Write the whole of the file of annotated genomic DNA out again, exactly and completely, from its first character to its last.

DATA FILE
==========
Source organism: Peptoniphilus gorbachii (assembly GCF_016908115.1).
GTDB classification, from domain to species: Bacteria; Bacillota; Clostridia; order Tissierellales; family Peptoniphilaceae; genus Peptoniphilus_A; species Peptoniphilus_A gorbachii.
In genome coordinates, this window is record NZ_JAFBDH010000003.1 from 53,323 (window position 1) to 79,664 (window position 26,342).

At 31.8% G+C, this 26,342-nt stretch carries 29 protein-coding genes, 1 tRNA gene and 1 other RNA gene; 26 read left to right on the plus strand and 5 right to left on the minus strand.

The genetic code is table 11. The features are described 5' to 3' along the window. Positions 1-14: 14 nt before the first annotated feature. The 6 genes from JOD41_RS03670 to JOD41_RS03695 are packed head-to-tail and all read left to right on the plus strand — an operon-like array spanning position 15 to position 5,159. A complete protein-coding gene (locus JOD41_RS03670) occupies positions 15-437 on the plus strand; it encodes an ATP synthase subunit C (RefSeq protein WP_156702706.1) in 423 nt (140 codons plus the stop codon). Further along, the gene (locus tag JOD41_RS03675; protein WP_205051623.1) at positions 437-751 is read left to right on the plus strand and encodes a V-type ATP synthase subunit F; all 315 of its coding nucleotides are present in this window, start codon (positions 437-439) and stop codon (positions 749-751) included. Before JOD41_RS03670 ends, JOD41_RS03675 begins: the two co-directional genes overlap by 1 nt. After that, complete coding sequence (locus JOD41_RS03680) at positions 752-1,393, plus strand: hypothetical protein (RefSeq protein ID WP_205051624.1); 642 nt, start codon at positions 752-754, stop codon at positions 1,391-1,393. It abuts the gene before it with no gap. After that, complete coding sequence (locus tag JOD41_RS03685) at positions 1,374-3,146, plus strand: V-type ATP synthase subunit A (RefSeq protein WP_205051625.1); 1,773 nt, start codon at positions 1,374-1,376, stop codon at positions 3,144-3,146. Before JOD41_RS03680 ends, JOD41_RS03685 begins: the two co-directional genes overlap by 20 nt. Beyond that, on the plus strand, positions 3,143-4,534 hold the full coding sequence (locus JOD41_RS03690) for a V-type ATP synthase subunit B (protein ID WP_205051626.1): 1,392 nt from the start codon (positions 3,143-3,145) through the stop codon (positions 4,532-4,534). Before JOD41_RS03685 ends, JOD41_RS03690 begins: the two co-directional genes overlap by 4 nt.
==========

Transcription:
Source organism: Peptoniphilus gorbachii (assembly GCF_016908115.1).
GTDB classification, from domain to species: Bacteria; Bacillota; Clostridia; order Tissierellales; family Peptoniphilaceae; genus Peptoniphilus_A; species Peptoniphilus_A gorbachii.
In genome coordinates, this window is record NZ_JAFBDH010000003.1 from 53,323 (window position 1) to 79,664 (window position 26,342).

At 31.8% G+C, this 26,342-nt stretch carries 29 protein-coding genes, 1 tRNA gene and 1 other RNA gene; 26 read left to right on the plus strand and 5 right to left on the minus strand.

The genetic code is table 11. The features are described 5' to 3' along the window. Positions 1-14: 14 nt before the first annotated feature. The 6 genes from JOD41_RS03670 to JOD41_RS03695 are packed head-to-tail and all read left to right on the plus strand — an operon-like array spanning position 15 to position 5,159. A complete protein-coding gene (locus JOD41_RS03670) occupies positions 15-437 on the plus strand; it encodes an ATP synthase subunit C (RefSeq protein WP_156702706.1) in 423 nt (140 codons plus the stop codon). Further along, the gene (locus tag JOD41_RS03675; protein WP_205051623.1) at positions 437-751 is read left to right on the plus strand and encodes a V-type ATP synthase subunit F; all 315 of its coding nucleotides are present in this window, start codon (positions 437-439) and stop codon (positions 749-751) included. Before JOD41_RS03670 ends, JOD41_RS03675 begins: the two co-directional genes overlap by 1 nt. After that, complete coding sequence (locus JOD41_RS03680) at positions 752-1,393, plus strand: hypothetical protein (RefSeq protein ID WP_205051624.1); 642 nt, start codon at positions 752-754, stop codon at positions 1,391-1,393. It abuts the gene before it with no gap. After that, complete coding sequence (locus tag JOD41_RS03685) at positions 1,374-3,146, plus strand: V-type ATP synthase subunit A (RefSeq protein WP_205051625.1); 1,773 nt, start codon at positions 1,374-1,376, stop codon at positions 3,144-3,146. Before JOD41_RS03680 ends, JOD41_RS03685 begins: the two co-directional genes overlap by 20 nt. Beyond that, on the plus strand, positions 3,143-4,534 hold the full coding sequence (locus JOD41_RS03690) for a V-type ATP synthase subunit B (protein ID WP_205051626.1): 1,392 nt from the start codon (positions 3,143-3,145) through the stop codon (positions 4,532-4,534). Before JOD41_RS03685 ends, JOD41_RS03690 begins: the two co-directional genes overlap by 4 nt.